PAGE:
Hui Zong


  • PhD, Indiana University-Purdue University Indianapolis

Primary Appointment

  • Associate Professor, Microbiology, Immunology, and Cancer Biology


Research Interest(s)

Early detection, cancer prevention, and tumor microenvironment

Research Description

To treat cancer effectively, great efforts have been devoted to molecularly targeted therapy. While there have been great examples of success, cancer cells often develop drug resistance to evade therapy. To increase the efficacy of cancer therapy, our lab uses a mouse genetic mosaic model termed MADM to study how tumor cells attack in vivo from the tumor-initiating stage and at the single-cell resolution.

The cell of origin for cancer. Since each cell types in our body have their unique “personality”/signaling context, they often respond to the same genetic mutations in entirely different fashion. Using a MADM glioma model, we have successfully identified oligodendrocyte precursor cells (OPCs) as the cell of origin, while other brain cell types fail to transform by the same set of mutations. We are currently investigate the unique signaling properties of OPCs to develop novel prevention/treatment strategies.

Cancer prevention. Through careful analysis, we found that mutant OPCs massively outcompete WT OPCs long before malignancy. Such competitiveness readily explains the clinical observation of unstoppable progression of low grade glioma. This finding prompts us to look into novel strategies for glioma prevention. Using genetic tricks, we introduced competitive yet non-transforming cells to remove the competitive edge of mutant OPCs, and found that glioma is completely prevented. Excited by this proof-of-principle finding, we plan to dive deeply into the molecular mechanisms of OPC competition and to discover small-molecule compounds that can prevent glioma progression.

Tumor microenvironment (TME). Tumor cells are never alone, and their interactions with TME cells play critical roles for tumor initiation and progression. Using a MADM model for medulloblastoma, we found that tumor cells can trans-differentiate into a distinct cell type. After validating the human relevance of our finding, we further demonstrated that tumor-derived TME cells can not only directly support tumor cells, but also activate a second type of TME cells to support tumor progression. Overall, our work revealed an intricately organized TME network in medulloblastoma, shedding light on paradigm-shifting therapeutic strategies to cut off the external support toward tumor cells.

In summary, using high resolution analysis of time, space, and cellular relationships in cancer, we are poised to devise effective therapeutic strategies to detect, prevent, and defeat cancers.

Selected Publications

  • Gonzalez P, Kim J, Galvao R, Cruickshanks N, Abounader R, Zong H. p53 and NF 1 loss plays distinct but complementary roles in glioma initiation and progression. Glia. 2018;66(5): 999-1015. PMID: 29392777
  • Ledur P, Onzi G, Zong H, Lenz G. Culture conditions defining glioblastoma cells behavior: what is the impact for novel discoveries? Oncotarget. 2017;8(40): 69185-69197. PMID: 28978189 | PMCID: PMC5620329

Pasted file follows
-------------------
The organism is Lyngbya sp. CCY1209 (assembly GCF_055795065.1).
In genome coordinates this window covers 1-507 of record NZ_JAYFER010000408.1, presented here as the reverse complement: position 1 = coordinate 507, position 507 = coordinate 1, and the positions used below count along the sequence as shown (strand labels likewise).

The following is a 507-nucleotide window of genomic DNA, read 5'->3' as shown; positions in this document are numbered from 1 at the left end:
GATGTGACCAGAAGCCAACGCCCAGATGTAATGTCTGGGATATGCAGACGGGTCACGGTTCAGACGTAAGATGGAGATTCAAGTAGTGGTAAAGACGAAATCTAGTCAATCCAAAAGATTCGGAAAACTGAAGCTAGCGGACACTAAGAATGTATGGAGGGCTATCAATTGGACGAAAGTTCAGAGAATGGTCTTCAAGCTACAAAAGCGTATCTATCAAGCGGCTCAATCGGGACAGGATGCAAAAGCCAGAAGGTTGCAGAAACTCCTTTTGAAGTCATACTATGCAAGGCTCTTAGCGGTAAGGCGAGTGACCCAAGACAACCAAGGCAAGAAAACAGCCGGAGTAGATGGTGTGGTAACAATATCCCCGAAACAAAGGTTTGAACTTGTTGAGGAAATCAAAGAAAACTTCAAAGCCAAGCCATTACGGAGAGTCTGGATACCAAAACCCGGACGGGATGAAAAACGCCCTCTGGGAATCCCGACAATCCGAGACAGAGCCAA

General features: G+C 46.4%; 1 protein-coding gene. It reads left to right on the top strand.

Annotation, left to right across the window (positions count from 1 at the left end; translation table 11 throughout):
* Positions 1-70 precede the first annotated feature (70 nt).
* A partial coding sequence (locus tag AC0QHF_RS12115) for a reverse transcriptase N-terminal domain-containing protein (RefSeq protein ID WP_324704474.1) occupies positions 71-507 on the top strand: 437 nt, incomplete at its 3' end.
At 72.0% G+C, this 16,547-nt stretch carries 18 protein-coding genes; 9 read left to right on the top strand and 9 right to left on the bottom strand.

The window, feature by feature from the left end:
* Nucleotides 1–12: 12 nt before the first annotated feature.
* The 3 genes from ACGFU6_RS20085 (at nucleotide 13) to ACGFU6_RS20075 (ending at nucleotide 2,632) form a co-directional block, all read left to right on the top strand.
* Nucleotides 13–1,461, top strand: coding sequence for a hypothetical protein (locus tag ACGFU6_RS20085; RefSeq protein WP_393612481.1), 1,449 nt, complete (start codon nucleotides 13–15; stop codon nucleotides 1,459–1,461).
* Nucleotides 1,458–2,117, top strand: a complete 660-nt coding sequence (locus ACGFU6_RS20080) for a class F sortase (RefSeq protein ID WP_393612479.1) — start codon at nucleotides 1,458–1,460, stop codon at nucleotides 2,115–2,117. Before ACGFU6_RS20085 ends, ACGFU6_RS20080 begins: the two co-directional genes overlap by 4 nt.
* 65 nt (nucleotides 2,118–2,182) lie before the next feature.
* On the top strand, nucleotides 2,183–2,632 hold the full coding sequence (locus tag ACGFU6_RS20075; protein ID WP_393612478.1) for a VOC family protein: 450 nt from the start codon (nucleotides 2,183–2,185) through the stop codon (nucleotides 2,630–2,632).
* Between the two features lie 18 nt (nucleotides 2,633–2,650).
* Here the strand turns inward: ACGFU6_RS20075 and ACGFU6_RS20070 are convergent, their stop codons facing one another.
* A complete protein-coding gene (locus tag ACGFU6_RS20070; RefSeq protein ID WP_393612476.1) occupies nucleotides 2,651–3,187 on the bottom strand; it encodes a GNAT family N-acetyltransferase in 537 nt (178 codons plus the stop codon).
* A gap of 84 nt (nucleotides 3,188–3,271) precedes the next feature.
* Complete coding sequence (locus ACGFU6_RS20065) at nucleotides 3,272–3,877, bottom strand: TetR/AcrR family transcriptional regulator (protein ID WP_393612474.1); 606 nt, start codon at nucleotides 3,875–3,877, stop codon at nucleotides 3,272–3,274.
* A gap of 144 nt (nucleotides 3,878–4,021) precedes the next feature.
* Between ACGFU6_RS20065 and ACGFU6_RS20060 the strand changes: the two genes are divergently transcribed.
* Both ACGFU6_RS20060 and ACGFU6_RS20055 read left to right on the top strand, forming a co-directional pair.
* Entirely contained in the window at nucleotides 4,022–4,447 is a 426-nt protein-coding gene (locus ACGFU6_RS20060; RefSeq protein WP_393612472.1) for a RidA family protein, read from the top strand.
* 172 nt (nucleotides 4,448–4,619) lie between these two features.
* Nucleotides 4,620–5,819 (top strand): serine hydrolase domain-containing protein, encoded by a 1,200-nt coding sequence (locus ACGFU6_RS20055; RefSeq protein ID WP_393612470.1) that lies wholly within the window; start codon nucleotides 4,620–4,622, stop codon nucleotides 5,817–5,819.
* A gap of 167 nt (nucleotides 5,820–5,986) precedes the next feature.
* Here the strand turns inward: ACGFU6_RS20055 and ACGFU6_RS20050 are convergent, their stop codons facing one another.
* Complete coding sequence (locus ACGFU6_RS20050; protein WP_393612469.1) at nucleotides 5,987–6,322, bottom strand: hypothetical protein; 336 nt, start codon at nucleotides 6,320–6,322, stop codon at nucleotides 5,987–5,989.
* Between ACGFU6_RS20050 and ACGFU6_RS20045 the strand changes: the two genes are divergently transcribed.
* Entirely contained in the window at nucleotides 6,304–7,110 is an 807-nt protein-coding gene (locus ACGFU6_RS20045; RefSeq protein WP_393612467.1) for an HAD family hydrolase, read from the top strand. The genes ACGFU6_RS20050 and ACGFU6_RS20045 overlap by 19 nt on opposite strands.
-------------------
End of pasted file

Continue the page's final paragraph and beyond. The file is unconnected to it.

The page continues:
• Ledur P, Liu C, He H, Harris A, Minussi D, Zhou H, Shaffrey M, Asthagiri A, Lopes M, Schiff D, Lu Y, Mandell J, Lenz G, Zong H. Culture conditions tailored to the cell of origin are critical for maintaining native properties and tumorigenicity of glioma cells. Neuro-oncology. 2016;18(10): 1413-24. PMID: 27106408 | PMCID: PMC5035523
  • Zong H, Parada L, Baker S. Cell of origin for malignant gliomas and its implication in therapeutic development. Cold Spring Harbor perspectives in biology. 2015;7(5). PMID: 25635044
  • Galvao R, Kasina A, McNeill R, Harbin J, Foreman O, Verhaak R, Nishiyama A, Miller C, Zong H. Transformation of quiescent adult oligodendrocyte precursor cells into malignant glioma through a multistep reactivation process. Proceedings of the National Academy of Sciences of the United States of America. 2014;111(40): E4214-23. PMID: 25246577 | PMCID: PMC4210043
  • Galvão R, Zong H. Inflammation and Gliomagenesis: Bi-Directional Communication at Early and Late Stages of Tumor Progression. Current pathobiology reports. 2013;1(1): 19-28. PMID: 23538742 | PMCID: PMC3607461
  • Henner A, Ventura P, Jiang Y, Zong H. MADM-ML, a mouse genetic mosaic system with increased clonal efficiency. PloS one. 2013;8(10): e77672. PMID: 24143253 | PMCID: PMC3797059
  • Tasic B, Miyamichi K, Hippenmeyer S, Dani V, Zeng H, Joo W, Zong H, Chen-Tsai Y, Luo L. Extensions of MADM (mosaic analysis with double markers) in mice. PloS one. 2012;7(3): e33332. PMID: 22479386 | PMCID: PMC3314016
  • Zong H, Verhaak R, Canolk P. The cellular origin for malignant glioma and prospects for clinical advancements. Expert review of molecular diagnostics. 2012;12(4): 383-94. PMID: 22616703 | PMCID: PMC3368274
  • Foo L, Allen N, Bushong E, Ventura P, Chung W, Zhou L, Cahoy J, Daneman R, Zong H, Ellisman M, Barres B. Development of a method for the purification and culture of rodent astrocytes. Neuron. 2011;71(5): 799-811. PMID: 21903074 | PMCID: PMC3172573
  • Liu C, Sage J, Miller M, Verhaak R, Hippenmeyer S, Vogel H, Foreman O, Bronson R, Nishiyama A, Luo L, Zong H. Mosaic analysis with double markers reveals tumor cell of origin in glioma. Cell. 2011;146(2): 209-21. PMID: 21737130 | PMCID: PMC3143261
  • Muzumdar M, Luo L, Zong H. Modeling sporadic loss of heterozygosity in mice by using mosaic analysis with double markers (MADM). Proceedings of the National Academy of Sciences of the United States of America. 2007;104(11): 4495-500. PMID: 17360552 | PMCID: PMC1810340
  • Zong H, Espinosa J, Su H, Muzumdar M, Luo L. Mosaic analysis with double markers in mice. Cell. 2005;121(3): 479-92. PMID: 15882628